Monday, December 12, 2011

Weightlifting Icon Vasily Alekseyev

Sad to recently read that Olympic weightlifting champion Vasily Alekseyev died in Germany on Nov. 25.

I recall viewing Alekseyev's super heavyweight feats as a kid, and his gold medal lifts in Munich and Montreal are burned in the brains of many who viewed highlight reels of Olympics from the 1970s.

Through The New York Times obituary for Alekseyev, I learned he was undefeated from 1970 to 1978. Also found that his wife's name is near match for my Yahoo! email address: Olimpiada.

An online video of an archived sports TV report also shared some insight into the life of the man who set the record for breaking sports world records.

Photo via this link

Sunday, December 11, 2011

Paul Simon in Atlanta

Blogging during autumn months is tough. November is notoriously busy, and Thanksgiving with family is usually a week of recovery from a rigorous work schedule.

Fortunately, early December brings a bit more time for fun and games, and how better to end the first week back in the office than to experience the Grammy winning sounds of Paul Simon?

Al (he told me to call him that) was in the Atlanta area on December 2, performing to a (sadly) half-filled Arena at Gwinnett Center in suburban Duluth, Ga. (several fellow audience members commented "did anyone promote this show?" as the arena was embarrassingly sparse with fans -- probably 4,000 of 7,000 available seats had butts in them; on behalf of Atlanta, sorry, Paul, they could have had them all).

Before diving in to notes on Simon's performance, which was amazing and quickly advanced into my personal Top 10 list for best attended concerts, a brief note on Paul Simon's loose ties to the Olympics.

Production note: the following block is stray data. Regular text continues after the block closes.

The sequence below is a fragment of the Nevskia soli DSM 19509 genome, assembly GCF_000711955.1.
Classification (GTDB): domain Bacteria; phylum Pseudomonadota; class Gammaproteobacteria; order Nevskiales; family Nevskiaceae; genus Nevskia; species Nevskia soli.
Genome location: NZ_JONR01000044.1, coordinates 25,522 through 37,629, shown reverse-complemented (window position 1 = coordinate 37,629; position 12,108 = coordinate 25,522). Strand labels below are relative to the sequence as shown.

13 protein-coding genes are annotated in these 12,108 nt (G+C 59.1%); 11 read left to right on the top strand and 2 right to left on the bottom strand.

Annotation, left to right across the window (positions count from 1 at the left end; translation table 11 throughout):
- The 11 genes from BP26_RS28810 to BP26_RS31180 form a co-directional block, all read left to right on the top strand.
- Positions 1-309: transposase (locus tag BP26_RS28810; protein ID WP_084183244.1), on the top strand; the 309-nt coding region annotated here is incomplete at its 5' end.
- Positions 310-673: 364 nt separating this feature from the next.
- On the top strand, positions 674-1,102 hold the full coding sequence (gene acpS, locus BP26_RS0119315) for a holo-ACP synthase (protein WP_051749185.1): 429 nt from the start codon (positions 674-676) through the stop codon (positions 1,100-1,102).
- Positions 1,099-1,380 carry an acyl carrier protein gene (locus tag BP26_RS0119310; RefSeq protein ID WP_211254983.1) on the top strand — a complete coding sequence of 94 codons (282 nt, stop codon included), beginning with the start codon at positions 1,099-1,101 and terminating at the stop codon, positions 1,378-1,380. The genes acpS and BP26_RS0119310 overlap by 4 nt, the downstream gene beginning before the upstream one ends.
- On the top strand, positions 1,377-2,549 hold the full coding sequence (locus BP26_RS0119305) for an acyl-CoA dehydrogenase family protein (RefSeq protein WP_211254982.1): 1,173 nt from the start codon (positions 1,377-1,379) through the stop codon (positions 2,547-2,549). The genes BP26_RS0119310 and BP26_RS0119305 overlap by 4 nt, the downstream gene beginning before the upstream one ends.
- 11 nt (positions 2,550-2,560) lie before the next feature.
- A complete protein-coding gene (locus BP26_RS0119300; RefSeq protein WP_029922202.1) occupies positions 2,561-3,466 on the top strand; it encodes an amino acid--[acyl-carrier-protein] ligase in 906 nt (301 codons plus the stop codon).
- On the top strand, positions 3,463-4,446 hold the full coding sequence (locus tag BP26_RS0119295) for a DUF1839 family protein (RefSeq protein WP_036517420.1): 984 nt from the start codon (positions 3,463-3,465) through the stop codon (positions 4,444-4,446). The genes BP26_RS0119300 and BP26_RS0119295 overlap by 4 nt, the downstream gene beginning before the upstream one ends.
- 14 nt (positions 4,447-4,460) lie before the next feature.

It is my understanding, per this blog post from 2005, that Mr. Simon's most recent five-ringed interaction may have been his private performance for IOC members in Manhattan for a New York 2012 Olympic bid function. Also found an amusing Associated Press photo of Olympic champion Usain Bolt striking a Paul Simon pose at an event press conference.

Next time I see Al it will be a point of conversation to clarify his Olympic interests.

Back in the Gwinnett Arena, Paul Simon took the stage with about half-a-dozen band mates who each showcased expertise on an array of brass, percussion and stringed instruments, many I had not previously seen/heard in a live concert.

My floor seat was on row 15 near the aisle, and you can imagine my stunned amazement when the Indigo Girls' better half Amy Ray and three of her friends arrived during the second or third Simon song and took their seats near mine (I later took advantage of another late-arrival's seat shift and moved up to a vacant row 13 aisle seat -- UPGRADE!).

So, how cool is it to be singing along with the local audience, including Ms. Ray, to popular favorites such as "Fifty Ways To Leave Your Lover," "Slip Slidin' Away" and "Diamonds On The Souls of Her Shoes"?

As Simon and the band played tune after unforgettable tune, the audience slowly grew less subdued.

By the first encore performance "The Sound of Silence" played acoustic by Simon in a solo spotlight, many of us floor seaters were inching up to the front row with cameras, and by the second encore set including "Graceland" and "Still Crazy After All These Years" it was a front row free for all with Simon high-fiving fans between songs (see photo of my one hand clapping Al's).

That time Paul Simon high-fived me as I snapped a photo!
I mentioned the range of instruments used during the show. Tunes like "Rewrite" and "The Boy In The Bubble" (which opened the show with an amazing accordion solo) and others brought out special guitars, a chime made of assorted cutlery, and about the biggest saxophone ever seen or heard. There were amazing piano and drum solos, notable for "The Obvious Child."

My personal favorites of the evening were "The Only Living Boy In New York" as well as "The Obvious Child," "The Boy In The Bubble" and Simon's rendition of "Here Comes The Sun" by George Harrison.

Indeed, we were "Born At The Right Time" to experience this living legend in Duluth. Up close, Simon appeared to perform with as much joy as he must have had during those early career gigs with Simon & Garfunkel.